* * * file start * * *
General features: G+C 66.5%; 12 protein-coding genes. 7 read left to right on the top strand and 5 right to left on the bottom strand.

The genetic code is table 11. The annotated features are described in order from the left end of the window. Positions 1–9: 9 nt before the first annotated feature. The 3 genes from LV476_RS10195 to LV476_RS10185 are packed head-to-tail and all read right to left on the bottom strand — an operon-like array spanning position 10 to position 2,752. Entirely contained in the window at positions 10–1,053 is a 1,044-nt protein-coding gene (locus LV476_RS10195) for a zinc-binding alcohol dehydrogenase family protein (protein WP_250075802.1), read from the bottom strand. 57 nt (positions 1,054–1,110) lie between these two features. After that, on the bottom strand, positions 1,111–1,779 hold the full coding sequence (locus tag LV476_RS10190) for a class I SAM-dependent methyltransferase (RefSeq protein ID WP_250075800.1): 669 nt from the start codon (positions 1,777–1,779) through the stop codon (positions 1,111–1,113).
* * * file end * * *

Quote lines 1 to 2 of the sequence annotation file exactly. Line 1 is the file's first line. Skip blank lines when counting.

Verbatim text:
General features: G+C 66.5%; 12 protein-coding genes. 7 read left to right on the top strand and 5 right to left on the bottom strand.

The genetic code is table 11. The annotated features are described in order from the left end of the window. Positions 1–9: 9 nt before the first annotated feature. The 3 genes from LV476_RS10195 to LV476_RS10185 are packed head-to-tail and all read right to left on the bottom strand — an operon-like array spanning position 10 to position 2,752. Entirely contained in the window at positions 10–1,053 is a 1,044-nt protein-coding gene (locus LV476_RS10195) for a zinc-binding alcohol dehydrogenase family protein (protein WP_250075802.1), read from the bottom strand. 57 nt (positions 1,054–1,110) lie between these two features. After that, on the bottom strand, positions 1,111–1,779 hold the full coding sequence (locus tag LV476_RS10190) for a class I SAM-dependent methyltransferase (RefSeq protein ID WP_250075800.1): 669 nt from the start codon (positions 1,777–1,779) through the stop codon (positions 1,111–1,113).